I’ve been prepared much of my life to help my kids role-play for certain situations — how to handle a disagreement with¬†someone, how to ask for help, how to advocate for yourself, even how to let someone know you like them and/or are interested in them. I struggle with how to encourage my son to explore same-sex interests. I want to be supportive and know we, as a culture,¬†are much more open to these types of relationships, but still fear him being rejected, or worse outcast or harassed by others. I am reminded of my uncle and learning of¬†the pain he experienced at the hands of others for being gay. I¬†want to believe that¬†everyone¬†would be supportive of my son, but¬†know that might not always be the case. I want to protect him, but¬†not¬†limit him or hold him back from exploring his interests. ¬†How do you help your son let another boy know they’re interested when you’re not sure the other boy identifies as gay or pansexual themselves? Anyone who has any experience and insight, please share.

Very much like when my kids were young, I want to help them, allow them to try and fail (even in relationships) and grow. I’m navigating new territory and hope I get it right.

How are you navigating challenging parental terrain? If you have a child who identifies as gay, transgender, pansexual or other, how are you helping them navigate their identify and sexual orientation?

Soccer Mom

Did your parent(s) ever embarrass you as a child?

Of course they did, right?¬† It’s a rite of passage for most parents. While I’ve been open with my boys that mom and dad will likely embarrass them from time to time, it will never be intentionally done. They know they can call us on it, and we (my husband and I) have to own it, and try to make it right (e.g. don’t do it again).¬† What I didn’t anticipate was where I’d have the most trouble not¬†being a repeat offender¬†— at the soccer field.

I am not one of those parents who yells at the kids or the refs and tries to correct them.¬†Instead I’m guilty of¬†calling a play-by-play with what the kids are doing on the field, like it’s some how going to help the outcome of the game. “Nice pass to Jake.” “Way to block it, Luke.” “Take it away, Caleb. You’ve got this.” But one time I¬†went a little too far. My son was struggling in a¬†game, and instead of¬†doing what the coach was telling him, he got¬†angry and started to¬†talk back, “I’m doing what you told me!” “What am I doing wrong?”¬†I didn’t like the way he was talking to the coach, and instead of letting the coach handle it (like I should have) I said, “Why don’t you channel your anger back into the game, and get more focused?” My son was clearly beside himself with¬†embarrassment grunted and gave me a “zip it” hand gesture (moving his fingers across his mouth). When it was half-time he came over to the sidelines with his teammates, and knowing I was standing nearby, loudly said, “I don’t ever want you to come to a game again!”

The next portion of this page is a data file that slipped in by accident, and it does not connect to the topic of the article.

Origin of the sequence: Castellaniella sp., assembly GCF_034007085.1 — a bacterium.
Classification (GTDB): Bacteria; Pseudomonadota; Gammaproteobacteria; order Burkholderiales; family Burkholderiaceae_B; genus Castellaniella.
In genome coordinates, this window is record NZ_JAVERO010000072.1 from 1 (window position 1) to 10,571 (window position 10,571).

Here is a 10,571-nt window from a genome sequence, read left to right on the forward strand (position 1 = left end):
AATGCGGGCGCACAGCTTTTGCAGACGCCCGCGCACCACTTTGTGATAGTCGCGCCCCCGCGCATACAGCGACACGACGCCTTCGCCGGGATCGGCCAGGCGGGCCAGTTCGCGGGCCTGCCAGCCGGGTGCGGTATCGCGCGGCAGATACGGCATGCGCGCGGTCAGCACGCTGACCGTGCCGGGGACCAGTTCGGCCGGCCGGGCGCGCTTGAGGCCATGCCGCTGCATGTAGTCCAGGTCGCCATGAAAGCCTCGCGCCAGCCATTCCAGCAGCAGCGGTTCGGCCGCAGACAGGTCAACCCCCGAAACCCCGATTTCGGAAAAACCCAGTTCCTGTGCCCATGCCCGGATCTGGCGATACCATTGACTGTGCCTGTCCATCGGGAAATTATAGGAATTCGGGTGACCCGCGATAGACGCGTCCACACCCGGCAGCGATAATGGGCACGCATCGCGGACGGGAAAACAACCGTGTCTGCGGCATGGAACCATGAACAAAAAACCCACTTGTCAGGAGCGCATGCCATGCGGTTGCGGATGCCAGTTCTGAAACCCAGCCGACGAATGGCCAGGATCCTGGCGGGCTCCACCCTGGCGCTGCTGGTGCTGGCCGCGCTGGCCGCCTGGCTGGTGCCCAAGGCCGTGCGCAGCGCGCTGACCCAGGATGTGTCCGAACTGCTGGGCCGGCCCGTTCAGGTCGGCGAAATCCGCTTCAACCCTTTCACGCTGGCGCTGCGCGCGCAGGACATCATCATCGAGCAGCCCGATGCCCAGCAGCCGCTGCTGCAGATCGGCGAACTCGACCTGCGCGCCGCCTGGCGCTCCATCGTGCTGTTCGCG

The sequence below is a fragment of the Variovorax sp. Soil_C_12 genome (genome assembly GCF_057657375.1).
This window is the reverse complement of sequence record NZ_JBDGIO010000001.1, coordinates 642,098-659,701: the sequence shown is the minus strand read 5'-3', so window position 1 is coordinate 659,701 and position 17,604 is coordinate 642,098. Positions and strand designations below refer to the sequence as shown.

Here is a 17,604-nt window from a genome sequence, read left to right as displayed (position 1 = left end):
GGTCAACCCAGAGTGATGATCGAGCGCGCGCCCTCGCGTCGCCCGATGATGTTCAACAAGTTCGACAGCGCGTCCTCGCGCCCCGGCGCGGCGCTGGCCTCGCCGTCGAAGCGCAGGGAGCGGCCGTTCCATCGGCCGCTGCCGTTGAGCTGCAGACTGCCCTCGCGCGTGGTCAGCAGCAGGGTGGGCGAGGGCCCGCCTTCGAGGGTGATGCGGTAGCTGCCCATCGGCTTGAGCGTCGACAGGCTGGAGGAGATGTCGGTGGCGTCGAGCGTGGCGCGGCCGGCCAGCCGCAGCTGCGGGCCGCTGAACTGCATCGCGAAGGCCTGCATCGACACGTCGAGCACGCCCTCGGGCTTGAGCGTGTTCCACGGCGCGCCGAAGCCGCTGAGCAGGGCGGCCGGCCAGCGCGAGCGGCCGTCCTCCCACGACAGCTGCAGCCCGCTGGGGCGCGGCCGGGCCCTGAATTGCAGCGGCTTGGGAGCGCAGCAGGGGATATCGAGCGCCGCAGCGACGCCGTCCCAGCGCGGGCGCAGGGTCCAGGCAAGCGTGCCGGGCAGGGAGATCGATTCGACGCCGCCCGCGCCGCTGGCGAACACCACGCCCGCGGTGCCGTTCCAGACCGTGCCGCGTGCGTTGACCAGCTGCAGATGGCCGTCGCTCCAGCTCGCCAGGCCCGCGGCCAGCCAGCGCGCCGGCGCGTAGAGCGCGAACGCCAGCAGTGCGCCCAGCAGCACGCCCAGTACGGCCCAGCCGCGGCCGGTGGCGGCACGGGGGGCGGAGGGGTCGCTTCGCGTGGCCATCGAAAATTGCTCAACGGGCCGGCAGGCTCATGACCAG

He¬†had a point. I would have hated it if my parents had done the same thing to me.¬†I wanted to be supportive and encouraging (that’s what we need at any age), not shame him in front of his peers. That’s the last thing I wanted to do. If I wanted to have this discussion with him, I should have done it in private. I told him as much after the game.¬† “I was wrong. Not what I said, but where I said it. I should have said it away from everyone being able to hear and I’m sorry.”¬† He still wasn’t happy, but he got it. I owned my part in what happened, and haven’t made a similar comment (at least in front of his peers) since.

I think I rationalize my¬†broadcasting tendencies¬†(which¬†are now strictly the positive play-by-plays)¬†as wanting to show I’m interested and vested (e.g. my son knows I care about what he’s doing), and that somehow¬†my encouragement will help the team (know that they are supported and care). Not to worry, I’m aware that my ‘cheering’ likely isn’t doing much, if¬†any, good, and am working to be a more subdued parent. Outside of walking away from the game and distracting myself, I haven’t come up with a lot of best practices for how to do this.¬† Anyone have any suggestions to share?

I know my son realizes I mean well, and that I’m his biggest (along with his dad) fan, but I need to model for him how you support someone without strings attached (e.g. I support you even when you’re struggling…especially when you’re struggling), encourage without having to voice my praise (clapping or a yahoo is fine during the game, any points I want to make can be saved for the car ride home).¬†And maybe that’s it…a desire to share feedback real-time, versus seeing how things play out and providing more constructive¬†input at a later time. It’s not easy. It takes practice.¬†I’ve got some work to do.

Are there any other rowdy parents like me out there (willing to admit it)? Do you have a hard time being quiet and calm while watching your child participate in a competitive activity?

12th Man